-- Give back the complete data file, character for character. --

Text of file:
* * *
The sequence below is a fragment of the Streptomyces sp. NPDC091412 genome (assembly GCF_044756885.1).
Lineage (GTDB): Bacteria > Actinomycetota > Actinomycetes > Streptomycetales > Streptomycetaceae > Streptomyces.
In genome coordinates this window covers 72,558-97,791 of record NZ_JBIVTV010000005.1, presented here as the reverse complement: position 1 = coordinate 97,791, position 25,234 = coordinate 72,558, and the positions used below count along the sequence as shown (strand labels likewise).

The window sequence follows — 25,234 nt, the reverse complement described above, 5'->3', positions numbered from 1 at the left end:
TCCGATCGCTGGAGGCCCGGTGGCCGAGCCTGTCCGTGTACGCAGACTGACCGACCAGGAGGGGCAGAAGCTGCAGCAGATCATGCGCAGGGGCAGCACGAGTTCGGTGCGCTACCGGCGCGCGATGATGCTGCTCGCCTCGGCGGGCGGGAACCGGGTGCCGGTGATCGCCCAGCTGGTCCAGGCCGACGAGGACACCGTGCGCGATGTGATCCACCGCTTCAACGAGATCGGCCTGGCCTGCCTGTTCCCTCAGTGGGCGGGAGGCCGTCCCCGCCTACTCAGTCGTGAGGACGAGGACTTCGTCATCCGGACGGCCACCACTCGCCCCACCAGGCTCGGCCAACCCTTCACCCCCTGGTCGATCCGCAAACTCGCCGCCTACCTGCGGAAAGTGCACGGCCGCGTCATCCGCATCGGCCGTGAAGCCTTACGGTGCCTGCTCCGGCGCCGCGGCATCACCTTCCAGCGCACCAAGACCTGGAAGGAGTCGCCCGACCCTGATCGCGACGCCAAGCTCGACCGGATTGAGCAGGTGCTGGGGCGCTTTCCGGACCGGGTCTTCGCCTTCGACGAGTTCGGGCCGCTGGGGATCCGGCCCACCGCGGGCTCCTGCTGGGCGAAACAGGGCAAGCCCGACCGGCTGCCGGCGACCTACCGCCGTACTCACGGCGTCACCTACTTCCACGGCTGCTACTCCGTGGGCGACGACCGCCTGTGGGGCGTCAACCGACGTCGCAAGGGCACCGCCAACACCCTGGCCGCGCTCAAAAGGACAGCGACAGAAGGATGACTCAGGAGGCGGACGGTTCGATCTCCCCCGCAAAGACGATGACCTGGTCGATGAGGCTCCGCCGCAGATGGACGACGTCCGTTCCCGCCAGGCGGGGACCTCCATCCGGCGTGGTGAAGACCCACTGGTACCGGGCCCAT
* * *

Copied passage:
The sequence below is a fragment of the Streptomyces sp. NPDC091412 genome (assembly GCF_044756885.1).
Lineage (GTDB): Bacteria > Actinomycetota > Actinomycetes > Streptomycetales > Streptomycetaceae > Streptomyces.
In genome coordinates this window covers 72,558-97,791 of record NZ_JBIVTV010000005.1, presented here as the reverse complement: position 1 = coordinate 97,791, position 25,234 = coordinate 72,558, and the positions used below count along the sequence as shown (strand labels likewise).

The window sequence follows — 25,234 nt, the reverse complement described above, 5'->3', positions numbered from 1 at the left end:
TCCGATCGCTGGAGGCCCGGTGGCCGAGCCTGTCCGTGTACGCAGACTGACCGACCAGGAGGGGCAGAAGCTGCAGCAGATCATGCGCAGGGGCAGCACGAGTTCGGTGCGCTACCGGCGCGCGATGATGCTGCTCGCCTCGGCGGGCGGGAACCGGGTGCCGGTGATCGCCCAGCTGGTCCAGGCCGACGAGGACACCGTGCGCGATGTGATCCACCGCTTCAACGAGATCGGCCTGGCCTGCCTGTTCCCTCAGTGGGCGGGAGGCCGTCCCCGCCTACTCAGTCGTGAGGACGAGGACTTCGTCATCCGGACGGCCACCACTCGCCCCACCAGGCTCGGCCAACCCTTCACCCCCTGGTCGATCCGCAAACTCGCCGCCTACCTGCGGAAAGTGCACGGCCGCGTCATCCGCATCGGCCGTGAAGCCTTACGGTGCCTGCTCCGGCGCCGCGGCATCACCTTCCAGCGCACCAAGACCTGGAAGGAGTCGCCCGACCCTGATCGCGACGCCAAGCTCGACCGGATTGAGCAGGTGCTGGGGCGCTTTCCGGACCGGGTCTTCGCCTTCGACGAGTTCGGGCCGCTGGGGATCCGGCCCACCGCGGGCTCCTGCTGGGCGAAACAGGGCAAGCCCGACCGGCTGCCGGCGACCTACCGCCGTACTCACGGCGTCACCTACTTCCACGGCTGCTACTCCGTGGGCGACGACCGCCTGTGGGGCGTCAACCGACGTCGCAAGGGCACCGCCAACACCCTGGCCGCGCTCAAAAGGACAGCGACAGAAGGATGACTCAGGAGGCGGACGGTTCGATCTCCCCCGCAAAGACGATGACCTGGTCGATGAGGCTCCGCCGCAGATGGACGACGTCCGTTCCCGCCAGGCGGGGACCTCCATCCGGCGTGGTGAAGACCCACTGGTACCGGGCCCAT